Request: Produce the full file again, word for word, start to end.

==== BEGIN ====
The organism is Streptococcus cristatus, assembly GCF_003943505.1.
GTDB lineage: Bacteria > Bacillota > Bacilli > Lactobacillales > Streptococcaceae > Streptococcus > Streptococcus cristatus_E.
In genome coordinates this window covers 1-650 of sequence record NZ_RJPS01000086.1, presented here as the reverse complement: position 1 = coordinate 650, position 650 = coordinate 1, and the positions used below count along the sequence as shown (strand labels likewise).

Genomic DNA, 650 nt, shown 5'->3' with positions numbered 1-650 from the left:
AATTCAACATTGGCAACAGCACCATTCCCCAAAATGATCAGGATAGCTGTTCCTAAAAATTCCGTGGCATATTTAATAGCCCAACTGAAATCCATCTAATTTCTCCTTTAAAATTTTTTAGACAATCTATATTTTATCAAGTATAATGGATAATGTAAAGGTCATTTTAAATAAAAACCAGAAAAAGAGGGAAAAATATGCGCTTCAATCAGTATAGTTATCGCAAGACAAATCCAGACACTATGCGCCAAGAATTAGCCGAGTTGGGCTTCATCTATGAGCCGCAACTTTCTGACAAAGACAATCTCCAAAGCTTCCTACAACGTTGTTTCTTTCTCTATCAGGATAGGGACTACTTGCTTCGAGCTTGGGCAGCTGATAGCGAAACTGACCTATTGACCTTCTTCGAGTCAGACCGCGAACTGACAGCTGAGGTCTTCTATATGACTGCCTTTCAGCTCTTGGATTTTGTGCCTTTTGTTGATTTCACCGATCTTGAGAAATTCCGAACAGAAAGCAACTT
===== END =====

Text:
The organism is Streptococcus cristatus, assembly GCF_003943505.1.
GTDB lineage: Bacteria > Bacillota > Bacilli > Lactobacillales > Streptococcaceae > Streptococcus > Streptococcus cristatus_E.
In genome coordinates this window covers 1-650 of sequence record NZ_RJPS01000086.1, presented here as the reverse complement: position 1 = coordinate 650, position 650 = coordinate 1, and the positions used below count along the sequence as shown (strand labels likewise).

Genomic DNA, 650 nt, shown 5'->3' with positions numbered 1-650 from the left:
AATTCAACATTGGCAACAGCACCATTCCCCAAAATGATCAGGATAGCTGTTCCTAAAAATTCCGTGGCATATTTAATAGCCCAACTGAAATCCATCTAATTTCTCCTTTAAAATTTTTTAGACAATCTATATTTTATCAAGTATAATGGATAATGTAAAGGTCATTTTAAATAAAAACCAGAAAAAGAGGGAAAAATATGCGCTTCAATCAGTATAGTTATCGCAAGACAAATCCAGACACTATGCGCCAAGAATTAGCCGAGTTGGGCTTCATCTATGAGCCGCAACTTTCTGACAAAGACAATCTCCAAAGCTTCCTACAACGTTGTTTCTTTCTCTATCAGGATAGGGACTACTTGCTTCGAGCTTGGGCAGCTGATAGCGAAACTGACCTATTGACCTTCTTCGAGTCAGACCGCGAACTGACAGCTGAGGTCTTCTATATGACTGCCTTTCAGCTCTTGGATTTTGTGCCTTTTGTTGATTTCACCGATCTTGAGAAATTCCGAACAGAAAGCAACTT